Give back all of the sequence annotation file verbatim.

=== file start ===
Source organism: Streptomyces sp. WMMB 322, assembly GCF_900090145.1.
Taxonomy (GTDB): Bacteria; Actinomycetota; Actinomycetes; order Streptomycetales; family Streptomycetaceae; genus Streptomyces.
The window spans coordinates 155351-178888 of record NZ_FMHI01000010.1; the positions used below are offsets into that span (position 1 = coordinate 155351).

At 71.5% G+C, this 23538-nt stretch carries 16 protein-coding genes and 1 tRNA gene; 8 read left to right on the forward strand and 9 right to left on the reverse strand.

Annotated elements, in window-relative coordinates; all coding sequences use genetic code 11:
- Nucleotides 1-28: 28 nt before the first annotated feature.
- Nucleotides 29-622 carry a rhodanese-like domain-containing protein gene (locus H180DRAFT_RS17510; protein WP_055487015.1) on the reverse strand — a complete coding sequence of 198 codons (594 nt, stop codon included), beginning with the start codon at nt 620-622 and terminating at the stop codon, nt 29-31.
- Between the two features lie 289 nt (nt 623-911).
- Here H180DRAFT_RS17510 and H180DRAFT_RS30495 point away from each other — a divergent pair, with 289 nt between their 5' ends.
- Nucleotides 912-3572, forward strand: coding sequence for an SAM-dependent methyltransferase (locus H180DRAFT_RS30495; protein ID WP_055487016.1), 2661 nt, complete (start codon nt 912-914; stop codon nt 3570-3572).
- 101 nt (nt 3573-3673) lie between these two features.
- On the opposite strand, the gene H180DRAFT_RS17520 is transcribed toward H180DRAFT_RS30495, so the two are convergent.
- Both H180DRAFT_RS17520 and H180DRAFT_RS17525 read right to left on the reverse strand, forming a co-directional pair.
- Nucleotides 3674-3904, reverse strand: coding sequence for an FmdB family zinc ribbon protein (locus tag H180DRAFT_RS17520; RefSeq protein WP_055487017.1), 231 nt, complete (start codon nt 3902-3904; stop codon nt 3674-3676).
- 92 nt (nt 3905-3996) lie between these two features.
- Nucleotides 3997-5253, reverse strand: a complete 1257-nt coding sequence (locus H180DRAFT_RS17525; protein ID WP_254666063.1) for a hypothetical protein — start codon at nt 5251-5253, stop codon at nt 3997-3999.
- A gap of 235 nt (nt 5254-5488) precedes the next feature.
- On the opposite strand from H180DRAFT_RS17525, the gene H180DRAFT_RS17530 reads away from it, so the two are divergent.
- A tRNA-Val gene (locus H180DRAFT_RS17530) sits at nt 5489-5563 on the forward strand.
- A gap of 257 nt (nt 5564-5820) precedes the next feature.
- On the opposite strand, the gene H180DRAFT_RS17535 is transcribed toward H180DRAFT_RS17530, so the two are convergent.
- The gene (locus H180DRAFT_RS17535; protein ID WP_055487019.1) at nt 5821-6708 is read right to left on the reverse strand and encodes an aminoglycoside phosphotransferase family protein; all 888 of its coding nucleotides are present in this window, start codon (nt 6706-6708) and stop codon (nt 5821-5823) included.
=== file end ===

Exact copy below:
Source organism: Streptomyces sp. WMMB 322, assembly GCF_900090145.1.
Taxonomy (GTDB): Bacteria; Actinomycetota; Actinomycetes; order Streptomycetales; family Streptomycetaceae; genus Streptomyces.
The window spans coordinates 155351-178888 of record NZ_FMHI01000010.1; the positions used below are offsets into that span (position 1 = coordinate 155351).

At 71.5% G+C, this 23538-nt stretch carries 16 protein-coding genes and 1 tRNA gene; 8 read left to right on the forward strand and 9 right to left on the reverse strand.

Annotated elements, in window-relative coordinates; all coding sequences use genetic code 11:
- Nucleotides 1-28: 28 nt before the first annotated feature.
- Nucleotides 29-622 carry a rhodanese-like domain-containing protein gene (locus H180DRAFT_RS17510; protein WP_055487015.1) on the reverse strand — a complete coding sequence of 198 codons (594 nt, stop codon included), beginning with the start codon at nt 620-622 and terminating at the stop codon, nt 29-31.
- Between the two features lie 289 nt (nt 623-911).
- Here H180DRAFT_RS17510 and H180DRAFT_RS30495 point away from each other — a divergent pair, with 289 nt between their 5' ends.
- Nucleotides 912-3572, forward strand: coding sequence for an SAM-dependent methyltransferase (locus H180DRAFT_RS30495; protein ID WP_055487016.1), 2661 nt, complete (start codon nt 912-914; stop codon nt 3570-3572).
- 101 nt (nt 3573-3673) lie between these two features.
- On the opposite strand, the gene H180DRAFT_RS17520 is transcribed toward H180DRAFT_RS30495, so the two are convergent.
- Both H180DRAFT_RS17520 and H180DRAFT_RS17525 read right to left on the reverse strand, forming a co-directional pair.
- Nucleotides 3674-3904, reverse strand: coding sequence for an FmdB family zinc ribbon protein (locus tag H180DRAFT_RS17520; RefSeq protein WP_055487017.1), 231 nt, complete (start codon nt 3902-3904; stop codon nt 3674-3676).
- 92 nt (nt 3905-3996) lie between these two features.
- Nucleotides 3997-5253, reverse strand: a complete 1257-nt coding sequence (locus H180DRAFT_RS17525; protein ID WP_254666063.1) for a hypothetical protein — start codon at nt 5251-5253, stop codon at nt 3997-3999.
- A gap of 235 nt (nt 5254-5488) precedes the next feature.
- On the opposite strand from H180DRAFT_RS17525, the gene H180DRAFT_RS17530 reads away from it, so the two are divergent.
- A tRNA-Val gene (locus H180DRAFT_RS17530) sits at nt 5489-5563 on the forward strand.
- A gap of 257 nt (nt 5564-5820) precedes the next feature.
- On the opposite strand, the gene H180DRAFT_RS17535 is transcribed toward H180DRAFT_RS17530, so the two are convergent.
- The gene (locus H180DRAFT_RS17535; protein ID WP_055487019.1) at nt 5821-6708 is read right to left on the reverse strand and encodes an aminoglycoside phosphotransferase family protein; all 888 of its coding nucleotides are present in this window, start codon (nt 6706-6708) and stop codon (nt 5821-5823) included.